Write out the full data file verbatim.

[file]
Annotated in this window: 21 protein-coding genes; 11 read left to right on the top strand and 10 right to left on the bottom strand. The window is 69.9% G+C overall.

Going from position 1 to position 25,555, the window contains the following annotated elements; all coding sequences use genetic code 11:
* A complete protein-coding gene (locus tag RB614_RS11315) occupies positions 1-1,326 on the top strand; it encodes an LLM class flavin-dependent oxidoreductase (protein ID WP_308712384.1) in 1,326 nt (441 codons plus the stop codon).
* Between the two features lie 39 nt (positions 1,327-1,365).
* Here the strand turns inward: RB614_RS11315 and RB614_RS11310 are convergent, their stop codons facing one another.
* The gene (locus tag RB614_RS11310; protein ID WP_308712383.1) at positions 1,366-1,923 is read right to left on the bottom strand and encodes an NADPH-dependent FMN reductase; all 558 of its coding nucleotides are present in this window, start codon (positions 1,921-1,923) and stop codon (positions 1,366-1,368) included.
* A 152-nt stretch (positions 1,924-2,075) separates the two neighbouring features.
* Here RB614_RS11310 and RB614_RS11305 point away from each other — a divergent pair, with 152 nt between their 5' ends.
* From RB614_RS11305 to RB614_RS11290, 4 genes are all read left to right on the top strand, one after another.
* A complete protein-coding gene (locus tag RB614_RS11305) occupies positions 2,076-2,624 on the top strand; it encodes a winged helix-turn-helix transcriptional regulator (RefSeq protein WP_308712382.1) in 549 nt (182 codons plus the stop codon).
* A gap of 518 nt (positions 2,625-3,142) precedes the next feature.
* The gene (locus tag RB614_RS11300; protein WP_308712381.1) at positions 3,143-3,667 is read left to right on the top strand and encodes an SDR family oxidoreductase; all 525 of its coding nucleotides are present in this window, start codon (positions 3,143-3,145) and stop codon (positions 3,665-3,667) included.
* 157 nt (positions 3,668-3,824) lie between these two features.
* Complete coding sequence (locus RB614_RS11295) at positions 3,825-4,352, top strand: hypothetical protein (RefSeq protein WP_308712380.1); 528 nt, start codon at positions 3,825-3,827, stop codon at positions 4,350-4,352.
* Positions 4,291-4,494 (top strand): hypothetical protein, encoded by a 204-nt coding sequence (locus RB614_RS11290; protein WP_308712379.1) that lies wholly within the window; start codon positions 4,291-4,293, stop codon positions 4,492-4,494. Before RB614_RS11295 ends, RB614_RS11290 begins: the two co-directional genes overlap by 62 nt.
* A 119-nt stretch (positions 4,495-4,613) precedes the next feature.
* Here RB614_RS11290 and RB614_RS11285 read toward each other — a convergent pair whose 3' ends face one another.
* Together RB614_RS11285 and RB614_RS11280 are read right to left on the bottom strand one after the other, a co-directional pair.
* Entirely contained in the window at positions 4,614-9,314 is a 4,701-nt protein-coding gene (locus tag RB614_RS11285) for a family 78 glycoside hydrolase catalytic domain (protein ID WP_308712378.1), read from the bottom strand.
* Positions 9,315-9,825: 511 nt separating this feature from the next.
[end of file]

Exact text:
Annotated in this window: 21 protein-coding genes; 11 read left to right on the top strand and 10 right to left on the bottom strand. The window is 69.9% G+C overall.

Going from position 1 to position 25,555, the window contains the following annotated elements; all coding sequences use genetic code 11:
* A complete protein-coding gene (locus tag RB614_RS11315) occupies positions 1-1,326 on the top strand; it encodes an LLM class flavin-dependent oxidoreductase (protein ID WP_308712384.1) in 1,326 nt (441 codons plus the stop codon).
* Between the two features lie 39 nt (positions 1,327-1,365).
* Here the strand turns inward: RB614_RS11315 and RB614_RS11310 are convergent, their stop codons facing one another.
* The gene (locus tag RB614_RS11310; protein ID WP_308712383.1) at positions 1,366-1,923 is read right to left on the bottom strand and encodes an NADPH-dependent FMN reductase; all 558 of its coding nucleotides are present in this window, start codon (positions 1,921-1,923) and stop codon (positions 1,366-1,368) included.
* A 152-nt stretch (positions 1,924-2,075) separates the two neighbouring features.
* Here RB614_RS11310 and RB614_RS11305 point away from each other — a divergent pair, with 152 nt between their 5' ends.
* From RB614_RS11305 to RB614_RS11290, 4 genes are all read left to right on the top strand, one after another.
* A complete protein-coding gene (locus tag RB614_RS11305) occupies positions 2,076-2,624 on the top strand; it encodes a winged helix-turn-helix transcriptional regulator (RefSeq protein WP_308712382.1) in 549 nt (182 codons plus the stop codon).
* A gap of 518 nt (positions 2,625-3,142) precedes the next feature.
* The gene (locus tag RB614_RS11300; protein WP_308712381.1) at positions 3,143-3,667 is read left to right on the top strand and encodes an SDR family oxidoreductase; all 525 of its coding nucleotides are present in this window, start codon (positions 3,143-3,145) and stop codon (positions 3,665-3,667) included.
* 157 nt (positions 3,668-3,824) lie between these two features.
* Complete coding sequence (locus RB614_RS11295) at positions 3,825-4,352, top strand: hypothetical protein (RefSeq protein WP_308712380.1); 528 nt, start codon at positions 3,825-3,827, stop codon at positions 4,350-4,352.
* Positions 4,291-4,494 (top strand): hypothetical protein, encoded by a 204-nt coding sequence (locus RB614_RS11290; protein WP_308712379.1) that lies wholly within the window; start codon positions 4,291-4,293, stop codon positions 4,492-4,494. Before RB614_RS11295 ends, RB614_RS11290 begins: the two co-directional genes overlap by 62 nt.
* A 119-nt stretch (positions 4,495-4,613) precedes the next feature.
* Here RB614_RS11290 and RB614_RS11285 read toward each other — a convergent pair whose 3' ends face one another.
* Together RB614_RS11285 and RB614_RS11280 are read right to left on the bottom strand one after the other, a co-directional pair.
* Entirely contained in the window at positions 4,614-9,314 is a 4,701-nt protein-coding gene (locus tag RB614_RS11285) for a family 78 glycoside hydrolase catalytic domain (protein ID WP_308712378.1), read from the bottom strand.
* Positions 9,315-9,825: 511 nt separating this feature from the next.